Friday, May 11, 2012
By TERI FIGUEROA
Posting photos of sex offenders on the Internet and lumping all of those convicted of the crimes into one category is probably not keeping anyone safer, according to a member of the California board tasked with managing sex offenders.
The question of how California deals with sex offenders was under scrutiny Thursday, as dozens of professionals from social workers to law enforcement officers met in San Diego for an annual conference offered by the California Coalition on Sexual Offending.
Janet Neeley, a member of the California Sex Offender Management Board, told the attendees that she wants to see a rational way to classify sex offenders based on their risk of committing new sex crimes. San Diego County has a similar management council.
California is one of only four states in the nation that doesn't classify convicted sex offenders into tiers based on assessments of future risk, Neeley said. Under the state's laws, many registered sex offenders, whether their crimes were indecent exposure or sexual battery or rape, face tough restrictions on residency, including a significant provision that they not be allowed to live with 2,000 feet of a school or park.
Two attempts - one in 2011, and one earlier this year - to better classify sex offenders died in the Legislature.
Neeley has drafted tough-on-sex-offenders legislation, and her evolution toward a more nuanced approach to how to handle sex offenders was two decades in the making.
Neeley said she was part of the battle to put sex offenders' information online; California posts the names, and in some cases, the photos and addresses of convicted sex offenders on its Megan's Law website.
"We all assumed posting it would make us safer," Neeley said.
The state lists online the names of about 80 percent of the people on California's sex offender registry. But such postings online have led to more vigilantism against sex offenders, she said.
Neeley is an attorney with the state attorney general's office, but her employer has not taken a position on the issues she addressed to the crowd. She said her comments were her own personal views.
Janice Bellucci, the president of the nonprofit group California Reform Sex Offender Laws, said her organization was concerned that the laws, such as keeping sex offenders from parks, don't keep the public safer. The laws are punitive, she said.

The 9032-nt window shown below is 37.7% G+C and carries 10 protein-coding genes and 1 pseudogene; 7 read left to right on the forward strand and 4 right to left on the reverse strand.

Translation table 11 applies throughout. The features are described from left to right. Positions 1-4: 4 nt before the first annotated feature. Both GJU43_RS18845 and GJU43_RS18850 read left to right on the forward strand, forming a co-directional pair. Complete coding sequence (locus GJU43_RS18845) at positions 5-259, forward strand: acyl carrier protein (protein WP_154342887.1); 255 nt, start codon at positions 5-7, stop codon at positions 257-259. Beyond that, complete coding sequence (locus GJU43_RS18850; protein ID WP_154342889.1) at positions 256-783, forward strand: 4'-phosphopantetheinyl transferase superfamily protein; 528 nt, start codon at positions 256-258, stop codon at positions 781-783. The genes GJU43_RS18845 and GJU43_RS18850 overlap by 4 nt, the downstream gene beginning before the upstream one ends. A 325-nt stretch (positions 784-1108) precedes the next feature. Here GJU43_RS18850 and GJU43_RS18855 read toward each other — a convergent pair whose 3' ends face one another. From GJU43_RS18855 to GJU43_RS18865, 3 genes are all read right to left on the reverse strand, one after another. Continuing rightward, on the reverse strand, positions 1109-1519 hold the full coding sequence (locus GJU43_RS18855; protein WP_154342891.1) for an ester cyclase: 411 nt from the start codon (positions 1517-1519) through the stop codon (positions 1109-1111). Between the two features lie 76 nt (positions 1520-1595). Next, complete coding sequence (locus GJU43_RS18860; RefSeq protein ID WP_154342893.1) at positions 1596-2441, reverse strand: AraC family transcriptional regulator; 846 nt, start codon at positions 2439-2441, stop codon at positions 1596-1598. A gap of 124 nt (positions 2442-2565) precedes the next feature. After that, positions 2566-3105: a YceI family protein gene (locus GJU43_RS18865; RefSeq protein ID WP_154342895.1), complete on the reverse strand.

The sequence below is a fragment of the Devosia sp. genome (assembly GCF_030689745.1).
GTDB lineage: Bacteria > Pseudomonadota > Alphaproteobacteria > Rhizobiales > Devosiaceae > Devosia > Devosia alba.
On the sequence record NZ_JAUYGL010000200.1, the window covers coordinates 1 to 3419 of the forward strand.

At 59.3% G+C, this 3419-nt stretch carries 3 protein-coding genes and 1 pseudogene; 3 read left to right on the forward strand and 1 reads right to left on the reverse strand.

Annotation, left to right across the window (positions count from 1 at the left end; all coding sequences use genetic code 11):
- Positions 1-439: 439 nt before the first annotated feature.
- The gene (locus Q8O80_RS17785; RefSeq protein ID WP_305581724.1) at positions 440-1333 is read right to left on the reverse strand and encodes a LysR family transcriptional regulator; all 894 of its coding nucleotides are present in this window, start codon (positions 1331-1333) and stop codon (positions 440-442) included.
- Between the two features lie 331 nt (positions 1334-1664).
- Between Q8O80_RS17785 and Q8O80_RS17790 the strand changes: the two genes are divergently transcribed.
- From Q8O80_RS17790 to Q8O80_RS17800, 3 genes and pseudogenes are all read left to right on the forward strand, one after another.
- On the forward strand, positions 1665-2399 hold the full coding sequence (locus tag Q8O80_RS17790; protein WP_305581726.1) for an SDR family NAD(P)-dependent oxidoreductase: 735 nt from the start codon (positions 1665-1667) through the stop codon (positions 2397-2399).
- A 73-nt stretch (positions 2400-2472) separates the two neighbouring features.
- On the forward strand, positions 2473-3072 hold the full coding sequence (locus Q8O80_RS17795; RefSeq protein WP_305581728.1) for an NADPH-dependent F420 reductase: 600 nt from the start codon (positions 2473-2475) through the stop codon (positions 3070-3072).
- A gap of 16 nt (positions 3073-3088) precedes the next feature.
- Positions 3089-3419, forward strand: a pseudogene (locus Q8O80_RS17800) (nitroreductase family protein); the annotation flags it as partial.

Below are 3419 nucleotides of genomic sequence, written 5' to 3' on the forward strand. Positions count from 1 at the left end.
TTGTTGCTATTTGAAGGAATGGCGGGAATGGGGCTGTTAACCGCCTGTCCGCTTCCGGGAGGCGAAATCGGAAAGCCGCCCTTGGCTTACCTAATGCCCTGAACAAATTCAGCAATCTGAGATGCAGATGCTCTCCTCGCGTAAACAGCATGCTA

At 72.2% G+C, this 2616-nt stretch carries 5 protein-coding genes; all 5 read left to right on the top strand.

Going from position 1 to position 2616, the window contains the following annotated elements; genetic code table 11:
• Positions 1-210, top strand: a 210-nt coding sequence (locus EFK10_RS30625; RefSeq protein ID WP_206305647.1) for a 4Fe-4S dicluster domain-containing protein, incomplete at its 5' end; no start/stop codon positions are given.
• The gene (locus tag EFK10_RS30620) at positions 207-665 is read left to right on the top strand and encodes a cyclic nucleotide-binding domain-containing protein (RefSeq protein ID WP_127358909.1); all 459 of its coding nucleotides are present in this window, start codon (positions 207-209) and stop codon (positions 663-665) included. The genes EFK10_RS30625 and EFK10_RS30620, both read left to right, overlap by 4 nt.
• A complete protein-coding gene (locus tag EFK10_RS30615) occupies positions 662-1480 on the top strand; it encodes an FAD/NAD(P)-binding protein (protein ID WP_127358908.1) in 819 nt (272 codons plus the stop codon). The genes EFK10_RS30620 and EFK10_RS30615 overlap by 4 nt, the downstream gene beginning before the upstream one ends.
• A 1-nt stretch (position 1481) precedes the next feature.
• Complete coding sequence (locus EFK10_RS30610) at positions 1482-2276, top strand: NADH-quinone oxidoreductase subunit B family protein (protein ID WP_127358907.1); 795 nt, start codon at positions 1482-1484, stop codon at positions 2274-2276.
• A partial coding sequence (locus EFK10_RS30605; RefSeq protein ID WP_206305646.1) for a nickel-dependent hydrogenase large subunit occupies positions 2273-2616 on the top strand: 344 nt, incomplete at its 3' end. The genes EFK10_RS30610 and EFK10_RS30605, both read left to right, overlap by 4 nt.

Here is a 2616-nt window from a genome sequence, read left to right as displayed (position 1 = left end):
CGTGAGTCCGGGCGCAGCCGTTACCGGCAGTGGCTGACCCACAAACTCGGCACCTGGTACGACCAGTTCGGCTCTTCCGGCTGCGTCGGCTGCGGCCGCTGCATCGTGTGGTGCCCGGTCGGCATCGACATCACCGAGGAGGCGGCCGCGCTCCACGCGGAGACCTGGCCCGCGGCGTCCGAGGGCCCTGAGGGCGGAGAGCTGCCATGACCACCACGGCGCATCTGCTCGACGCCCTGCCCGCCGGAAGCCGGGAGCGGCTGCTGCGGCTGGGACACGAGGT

"We need to tell people that the emperor has no clothes," Bellucci said. "This is not protecting us."
View the video at the link above. Education is the key to help your child protect themselves online and off, not fear and hysteria!
By Erica Bryant
CHARLOTTE - Last year, Charlotte-Mecklenburg police investigated more than 1,200 sex crimes against children.
- So how many of these "crimes" had someone charged and convicted?
Detectives are getting proactive with a program to try to protect kids.
A video called "Julie's Story" warns children about online sexual predators. Detective David Wright shares the lesson in area schools to prevent students from becoming victims.
“It's definitely a big problem,” Wright said.
CMPD’s Special Victims Unit handles more than 90 child sex crime cases per month, which is more than three a day.
Sometimes officers trace the evidence on the Internet. Criminals using fake profile photos, who lie about their age, troll child-friendly websites to chat.
“They are not just talking to one particular child -- they are talking to several children, so they are just hoping to see who takes the bait,” Wright said. “Then they will want to meet them somewhere.”
Wright also warns parents who use dating websites that if your online profile includes photos of your children, someone may pursue you just to get to them.
But he said people would be shocked to know that most predators are not strangers, but someone you know and trust.